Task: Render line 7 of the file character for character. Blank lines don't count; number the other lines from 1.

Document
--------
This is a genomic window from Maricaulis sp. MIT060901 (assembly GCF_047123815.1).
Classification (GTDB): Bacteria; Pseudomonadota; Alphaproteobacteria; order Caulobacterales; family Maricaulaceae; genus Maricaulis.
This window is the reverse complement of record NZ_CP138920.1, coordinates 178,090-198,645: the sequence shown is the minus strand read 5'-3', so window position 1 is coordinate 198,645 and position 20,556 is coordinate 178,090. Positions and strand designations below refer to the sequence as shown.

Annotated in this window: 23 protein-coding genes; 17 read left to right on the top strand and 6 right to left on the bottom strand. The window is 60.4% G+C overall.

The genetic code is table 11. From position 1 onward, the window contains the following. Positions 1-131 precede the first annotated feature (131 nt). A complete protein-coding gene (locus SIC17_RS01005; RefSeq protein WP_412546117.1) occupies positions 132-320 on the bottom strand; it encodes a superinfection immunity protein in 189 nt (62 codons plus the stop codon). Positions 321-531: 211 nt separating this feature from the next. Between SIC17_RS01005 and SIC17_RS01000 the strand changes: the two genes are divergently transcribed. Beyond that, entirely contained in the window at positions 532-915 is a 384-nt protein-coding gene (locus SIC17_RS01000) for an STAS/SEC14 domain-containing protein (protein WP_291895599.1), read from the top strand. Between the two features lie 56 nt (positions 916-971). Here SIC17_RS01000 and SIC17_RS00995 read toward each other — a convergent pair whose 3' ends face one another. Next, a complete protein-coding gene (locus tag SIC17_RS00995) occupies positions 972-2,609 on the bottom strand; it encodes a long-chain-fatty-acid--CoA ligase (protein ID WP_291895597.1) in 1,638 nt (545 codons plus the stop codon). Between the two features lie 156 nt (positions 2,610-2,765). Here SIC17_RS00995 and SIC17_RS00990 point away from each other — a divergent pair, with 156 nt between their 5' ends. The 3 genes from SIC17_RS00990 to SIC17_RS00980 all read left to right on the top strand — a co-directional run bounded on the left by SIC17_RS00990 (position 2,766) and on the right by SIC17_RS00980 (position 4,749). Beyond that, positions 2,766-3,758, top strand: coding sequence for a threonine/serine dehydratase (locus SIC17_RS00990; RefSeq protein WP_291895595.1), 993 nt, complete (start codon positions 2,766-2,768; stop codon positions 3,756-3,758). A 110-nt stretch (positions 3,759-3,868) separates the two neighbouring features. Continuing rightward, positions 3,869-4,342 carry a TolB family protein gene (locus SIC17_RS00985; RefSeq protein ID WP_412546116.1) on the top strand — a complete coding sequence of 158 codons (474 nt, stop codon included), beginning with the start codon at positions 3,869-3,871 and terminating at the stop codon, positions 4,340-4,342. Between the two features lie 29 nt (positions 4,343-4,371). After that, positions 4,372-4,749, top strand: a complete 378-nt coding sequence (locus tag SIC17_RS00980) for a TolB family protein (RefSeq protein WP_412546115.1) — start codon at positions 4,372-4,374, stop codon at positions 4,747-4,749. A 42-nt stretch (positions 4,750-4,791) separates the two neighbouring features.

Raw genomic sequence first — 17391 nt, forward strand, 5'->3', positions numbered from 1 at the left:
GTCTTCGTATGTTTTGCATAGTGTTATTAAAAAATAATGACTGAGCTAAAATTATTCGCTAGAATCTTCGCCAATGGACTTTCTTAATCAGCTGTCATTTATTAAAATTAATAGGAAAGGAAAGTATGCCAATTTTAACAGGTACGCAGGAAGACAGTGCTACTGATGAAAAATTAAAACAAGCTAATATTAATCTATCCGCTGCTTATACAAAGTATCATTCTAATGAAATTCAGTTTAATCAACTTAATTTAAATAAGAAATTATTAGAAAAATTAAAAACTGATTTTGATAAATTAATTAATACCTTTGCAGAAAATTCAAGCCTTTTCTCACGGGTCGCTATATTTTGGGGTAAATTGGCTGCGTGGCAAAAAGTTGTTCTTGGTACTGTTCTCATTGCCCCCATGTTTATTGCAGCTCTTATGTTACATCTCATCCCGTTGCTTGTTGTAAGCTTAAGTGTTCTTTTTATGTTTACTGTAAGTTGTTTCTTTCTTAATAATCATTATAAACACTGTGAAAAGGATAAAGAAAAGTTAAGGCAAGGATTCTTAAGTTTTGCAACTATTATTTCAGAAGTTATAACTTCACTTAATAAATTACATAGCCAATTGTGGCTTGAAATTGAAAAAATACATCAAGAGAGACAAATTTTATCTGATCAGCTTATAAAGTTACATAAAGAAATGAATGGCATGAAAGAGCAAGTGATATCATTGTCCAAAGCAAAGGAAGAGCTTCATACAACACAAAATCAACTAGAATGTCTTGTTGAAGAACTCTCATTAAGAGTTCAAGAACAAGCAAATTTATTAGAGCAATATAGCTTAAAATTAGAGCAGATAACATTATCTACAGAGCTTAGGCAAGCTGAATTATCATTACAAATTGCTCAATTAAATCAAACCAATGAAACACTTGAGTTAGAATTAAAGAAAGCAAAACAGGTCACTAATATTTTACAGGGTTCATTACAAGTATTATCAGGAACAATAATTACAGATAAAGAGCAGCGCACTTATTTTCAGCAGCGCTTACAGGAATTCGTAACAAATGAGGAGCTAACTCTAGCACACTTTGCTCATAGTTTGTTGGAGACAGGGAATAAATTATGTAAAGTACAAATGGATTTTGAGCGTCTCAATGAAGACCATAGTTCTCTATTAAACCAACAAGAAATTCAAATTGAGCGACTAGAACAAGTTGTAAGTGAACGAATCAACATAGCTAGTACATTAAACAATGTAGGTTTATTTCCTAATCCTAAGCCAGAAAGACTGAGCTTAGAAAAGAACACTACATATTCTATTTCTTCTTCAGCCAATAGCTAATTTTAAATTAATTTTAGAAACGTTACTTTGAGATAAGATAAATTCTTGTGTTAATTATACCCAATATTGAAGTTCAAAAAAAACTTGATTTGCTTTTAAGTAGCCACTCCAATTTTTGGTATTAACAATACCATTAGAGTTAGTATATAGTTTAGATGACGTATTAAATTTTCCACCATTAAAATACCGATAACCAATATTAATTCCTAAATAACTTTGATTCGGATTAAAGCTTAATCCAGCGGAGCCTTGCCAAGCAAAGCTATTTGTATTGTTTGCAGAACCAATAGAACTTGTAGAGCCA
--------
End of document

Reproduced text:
GTCTTCGTATGTTTTGCATAGTGTTATTAAAAAATAATGACTGAGCTAAAATTATTCGCTAGAATCTTCGCCAATGGACTTTCTTAATCAGCTGTCATTTATTAAAATTAATAGGAAAGGAAAGTATGCCAATTTTAACAGGTACGCAGGAAGACAGTGCTACTGATGAAAAATTAAAACAAGCTAATATTAATCTATCCGCTGCTTATACAAAGTATCATTCTAATGAAATTCAGTTTAATCAACTTAATTTAAATAAGAAATTATTAGAAAAATTAAAAACTGATTTTGATAAATTAATTAATACCTTTGCAGAAAATTCAAGCCTTTTCTCACGGGTCGCTATATTTTGGGGTAAATTGGCTGCGTGGCAAAAAGTTGTTCTTGGTACTGTTCTCATTGCCCCCATGTTTATTGCAGCTCTTATGTTACATCTCATCCCGTTGCTTGTTGTAAGCTTAAGTGTTCTTTTTATGTTTACTGTAAGTTGTTTCTTTCTTAATAATCATTATAAACACTGTGAAAAGGATAAAGAAAAGTTAAGGCAAGGATTCTTAAGTTTTGCAACTATTATTTCAGAAGTTATAACTTCACTTAATAAATTACATAGCCAATTGTGGCTTGAAATTGAAAAAATACATCAAGAGAGACAAATTTTATCTGATCAGCTTATAAAGTTACATAAAGAAATGAATGGCATGAAAGAGCAAGTGATATCATTGTCCAAAGCAAAGGAAGAGCTTCATACAACACAAAATCAACTAGAATGTCTTGTTGAAGAACTCTCATTAAGAGTTCAAGAACAAGCAAATTTATTAGAGCAATATAGCTTAAAATTAGAGCAGATAACATTATCTACAGAGCTTAGGCAAGCTGAATTATCATTACAAATTGCTCAATTAAATCAAACCAATGAAACACTTGAGTTAGAATTAAAGAAAGCAAAACAGGTCACTAATATTTTACAGGGTTCATTACAAGTATTATCAGGAACAATAATTACAGATAAAGAGCAGCGCACTTATTTTCAGCAGCGCTTACAGGAATTCGTAACAAATGAGGAGCTAACTCTAGCACACTTTGCTCATAGTTTGTTGGAGACAGGGAATAAATTATGTAAAGTACAAATGGATTTTGAGCGTCTCAATGAAGACCATAGTTCTCTATTAAACCAACAAGAAATTCAAATTGAGCGACTAGAACAAGTTGTAAGTGAACGAATCAACATAGCTAGTACATTAAACAATGTAGGTTTATTTCCTAATCCTAAGCCAGAAAGACTGAGCTTAGAAAAGAACACTACATATTCTATTTCTTCTTCAGCCAATAGCTAATTTTAAATTAATTTTAGAAACGTTACTTTGAGATAAGATAAATTCTTGTGTTAATTATACCCAATATTGAAGTTCAAAAAAAACTTGATTTGCTTTTAAGTAGCCACTCCAATTTTTGGTATTAACAATACCATTAGAGTTAGTATATAGTTTAGATGACGTATTAAATTTTCCACCATTAAAATACCGATAACCAATATTAATTCCTAAATAACTTTGATTCGGATTAAAGCTTAATCCAGCGGAGCCTTGCCAAGCAAAGCTATTTGTATTGTTTGCAGAACCAATAGAACTTGTAGAGCCA